The sudden surge in demand came in June when Nautilus’ sales spiked almost 94%, a sharp reversal compared to its 2% sales decline in 2018, and a 22% plunge in sales in 2019, James explained.
“So it’s really benefited from the whole trend of people working from home and buying equipment to work out at home,” he said, adding that the company was smart to capitalize on the trend by introducing a Peloton-like indoor exercise bike and other at-home fitness equipment.
It will be hard to find another stock like Nautilus, James admitted, but he has been watching Inphi (IPHI), another under-the-radar stock that could rise higher.
“This is a semiconductor company that we’ve owned for quite some time,” he said. “They’re focused on companies that provide for bandwidth solutions within data centers, so Inphi is really seeing an acceleration in revenues and earnings.”
He continued: “And it’s really benefiting from the increased demand that is occurring because of the increased consumption of data and the need for broadband. So a lot of that broadband consumption goes through data centers and Inphi is really a leading provider of chips into data centers.”
The stock, which has gone up almost 70% this year, will have a “dramatic upside over time through continued market expansion and design wins,” James said.
COVID-induced tech opportunities
With an eye for innovative companies, James believes that COVID-19 has created “an environment of haves and have nots” where the tech sector has singularly benefited from the accelerated digital transformation as a result of the pandemic lockdown.
However, FAANG stocks are not the only ones to have reaped the benefits. One of their smaller tech brethren that James likes is Teladoc Health (TDOC), which is up roughly 180% year-to-date.
“Teladoc is a tech stock with a healthcare frame,” he said. “They are the leader in telemedicine and they went from being a company that very few had heard of to really being a widely-known name right now.”
Another COVID-propelled stock is DocuSign (DOCU), which has run up 223% this year so far.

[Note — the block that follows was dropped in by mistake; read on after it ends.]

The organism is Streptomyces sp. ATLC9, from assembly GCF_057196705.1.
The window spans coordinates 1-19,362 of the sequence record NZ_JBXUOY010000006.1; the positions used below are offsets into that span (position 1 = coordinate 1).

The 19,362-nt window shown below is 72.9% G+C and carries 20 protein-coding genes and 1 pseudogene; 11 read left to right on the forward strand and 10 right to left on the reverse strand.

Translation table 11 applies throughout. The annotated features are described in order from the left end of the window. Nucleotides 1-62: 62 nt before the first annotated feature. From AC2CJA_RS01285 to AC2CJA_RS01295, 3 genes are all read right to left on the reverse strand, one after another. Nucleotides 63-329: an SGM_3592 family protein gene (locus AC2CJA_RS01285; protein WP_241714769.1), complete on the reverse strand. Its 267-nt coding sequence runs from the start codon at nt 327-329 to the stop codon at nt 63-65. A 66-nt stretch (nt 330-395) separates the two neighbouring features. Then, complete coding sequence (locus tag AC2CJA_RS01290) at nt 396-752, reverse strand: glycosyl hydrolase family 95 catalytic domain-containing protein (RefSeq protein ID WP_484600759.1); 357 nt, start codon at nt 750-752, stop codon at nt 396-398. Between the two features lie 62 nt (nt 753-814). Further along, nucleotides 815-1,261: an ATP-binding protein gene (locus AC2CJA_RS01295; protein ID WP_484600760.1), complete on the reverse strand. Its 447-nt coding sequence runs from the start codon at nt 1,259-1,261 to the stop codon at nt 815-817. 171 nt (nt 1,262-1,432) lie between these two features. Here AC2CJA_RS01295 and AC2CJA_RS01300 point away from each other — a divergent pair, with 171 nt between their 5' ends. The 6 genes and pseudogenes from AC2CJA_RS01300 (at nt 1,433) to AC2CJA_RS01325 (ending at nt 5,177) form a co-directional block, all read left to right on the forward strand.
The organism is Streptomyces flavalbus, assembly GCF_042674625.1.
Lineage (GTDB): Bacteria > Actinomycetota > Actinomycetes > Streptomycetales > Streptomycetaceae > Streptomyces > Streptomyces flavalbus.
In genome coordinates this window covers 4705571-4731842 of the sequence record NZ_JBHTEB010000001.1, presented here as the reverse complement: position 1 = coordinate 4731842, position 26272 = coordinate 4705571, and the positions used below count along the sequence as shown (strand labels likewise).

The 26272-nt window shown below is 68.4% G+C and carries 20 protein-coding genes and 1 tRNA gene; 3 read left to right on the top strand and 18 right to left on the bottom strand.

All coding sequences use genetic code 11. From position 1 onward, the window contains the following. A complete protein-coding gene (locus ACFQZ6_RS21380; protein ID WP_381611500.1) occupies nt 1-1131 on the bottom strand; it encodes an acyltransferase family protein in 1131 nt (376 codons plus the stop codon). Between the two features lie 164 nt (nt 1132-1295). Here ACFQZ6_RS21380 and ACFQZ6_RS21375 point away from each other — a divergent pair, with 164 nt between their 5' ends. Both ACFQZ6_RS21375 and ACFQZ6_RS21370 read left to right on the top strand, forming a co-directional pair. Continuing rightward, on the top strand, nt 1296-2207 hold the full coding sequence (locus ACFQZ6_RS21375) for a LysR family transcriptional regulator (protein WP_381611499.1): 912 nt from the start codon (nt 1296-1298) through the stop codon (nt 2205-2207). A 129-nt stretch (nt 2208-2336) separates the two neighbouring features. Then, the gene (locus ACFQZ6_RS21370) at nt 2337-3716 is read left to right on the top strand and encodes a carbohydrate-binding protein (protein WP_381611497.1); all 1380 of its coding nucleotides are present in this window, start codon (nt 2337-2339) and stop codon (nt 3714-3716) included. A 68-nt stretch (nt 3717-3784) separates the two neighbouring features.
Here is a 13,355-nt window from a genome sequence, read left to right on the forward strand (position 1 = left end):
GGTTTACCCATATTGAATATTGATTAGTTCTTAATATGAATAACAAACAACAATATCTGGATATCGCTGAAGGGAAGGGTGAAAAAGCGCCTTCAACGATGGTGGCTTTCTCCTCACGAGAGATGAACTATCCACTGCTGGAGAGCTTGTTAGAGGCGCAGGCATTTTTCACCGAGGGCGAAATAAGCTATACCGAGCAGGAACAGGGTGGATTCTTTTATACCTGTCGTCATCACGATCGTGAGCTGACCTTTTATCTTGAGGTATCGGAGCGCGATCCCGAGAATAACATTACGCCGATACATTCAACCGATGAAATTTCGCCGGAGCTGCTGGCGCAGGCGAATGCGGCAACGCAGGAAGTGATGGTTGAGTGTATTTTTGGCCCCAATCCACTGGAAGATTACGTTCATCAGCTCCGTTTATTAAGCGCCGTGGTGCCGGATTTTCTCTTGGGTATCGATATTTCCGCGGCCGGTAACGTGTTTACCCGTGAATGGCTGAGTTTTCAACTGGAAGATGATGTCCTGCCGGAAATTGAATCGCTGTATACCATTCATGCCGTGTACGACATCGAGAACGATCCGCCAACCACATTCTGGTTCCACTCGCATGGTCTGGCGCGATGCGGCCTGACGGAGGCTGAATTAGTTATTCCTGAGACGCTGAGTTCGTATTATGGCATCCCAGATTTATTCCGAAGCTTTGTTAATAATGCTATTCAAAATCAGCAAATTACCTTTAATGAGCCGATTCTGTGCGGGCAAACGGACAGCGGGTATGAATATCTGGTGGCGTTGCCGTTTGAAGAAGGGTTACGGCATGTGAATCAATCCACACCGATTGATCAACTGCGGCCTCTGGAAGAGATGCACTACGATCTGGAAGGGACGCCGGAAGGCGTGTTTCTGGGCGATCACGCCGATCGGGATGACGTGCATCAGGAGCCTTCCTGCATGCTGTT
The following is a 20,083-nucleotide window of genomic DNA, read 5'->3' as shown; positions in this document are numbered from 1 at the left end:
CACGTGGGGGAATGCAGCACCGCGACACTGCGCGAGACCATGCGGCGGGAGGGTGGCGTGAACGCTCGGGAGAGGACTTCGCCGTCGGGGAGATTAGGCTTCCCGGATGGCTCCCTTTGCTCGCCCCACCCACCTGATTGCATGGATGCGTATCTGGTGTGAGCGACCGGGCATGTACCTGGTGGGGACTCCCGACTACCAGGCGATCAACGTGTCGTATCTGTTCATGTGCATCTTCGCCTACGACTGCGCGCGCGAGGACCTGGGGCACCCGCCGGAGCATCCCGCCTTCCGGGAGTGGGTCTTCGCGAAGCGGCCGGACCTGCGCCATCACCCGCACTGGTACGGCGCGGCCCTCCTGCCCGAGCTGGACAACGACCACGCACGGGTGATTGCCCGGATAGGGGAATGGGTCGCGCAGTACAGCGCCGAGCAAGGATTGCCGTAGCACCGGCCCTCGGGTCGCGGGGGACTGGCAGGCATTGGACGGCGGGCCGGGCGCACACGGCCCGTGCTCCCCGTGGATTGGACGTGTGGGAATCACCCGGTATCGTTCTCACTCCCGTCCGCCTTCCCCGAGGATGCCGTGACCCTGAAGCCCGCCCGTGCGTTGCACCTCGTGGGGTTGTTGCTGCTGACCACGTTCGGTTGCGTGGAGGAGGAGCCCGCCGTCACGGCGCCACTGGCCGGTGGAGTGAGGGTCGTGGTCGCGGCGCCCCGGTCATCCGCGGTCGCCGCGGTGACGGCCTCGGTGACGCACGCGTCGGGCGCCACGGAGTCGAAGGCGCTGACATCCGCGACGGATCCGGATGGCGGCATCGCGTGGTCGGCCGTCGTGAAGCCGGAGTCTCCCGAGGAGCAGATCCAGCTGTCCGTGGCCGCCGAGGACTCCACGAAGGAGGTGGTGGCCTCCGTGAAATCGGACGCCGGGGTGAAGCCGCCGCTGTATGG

“DocuSign offers electronic signing of documents and in Zoom, which we also owned early on until it became too large for us,” he said. “We think it could be ubiquitous just like Zoom.”
He also likes Bandwidth (BAND), a cloud-based communications services company whose stock has shot up 205% this year.
“They provide a lot of the IP-based network for a lot of these services such as Zoom or Cisco’s Webex. Those calls are conducted with Bandwidth being behind the scenes,” he said. “So there’s a lot of high growth companies that use Bandwidth as a vendor.”
Innovation and Patience
From economic uncertainties to election volatility, there are a lot of cross-currents in the market, but James believes that it’s best for investors to stay invested.
“Oftentimes, investors will sell prematurely because of some volatility when the markets are just pulling back or riding out some turbulence because of some market noise,” he said. “But over time economic growth and innovation historically have driven the market higher so it’s important for investors to be in the market.”
But the point is to not just have market exposure but also to pick companies that can break new ground.
James concluded: “The best thing for investors is to pick innovative companies that have the characteristics to perform, to do the research on individual stocks, to be diversified, and to have the patience to stick through any volatility.”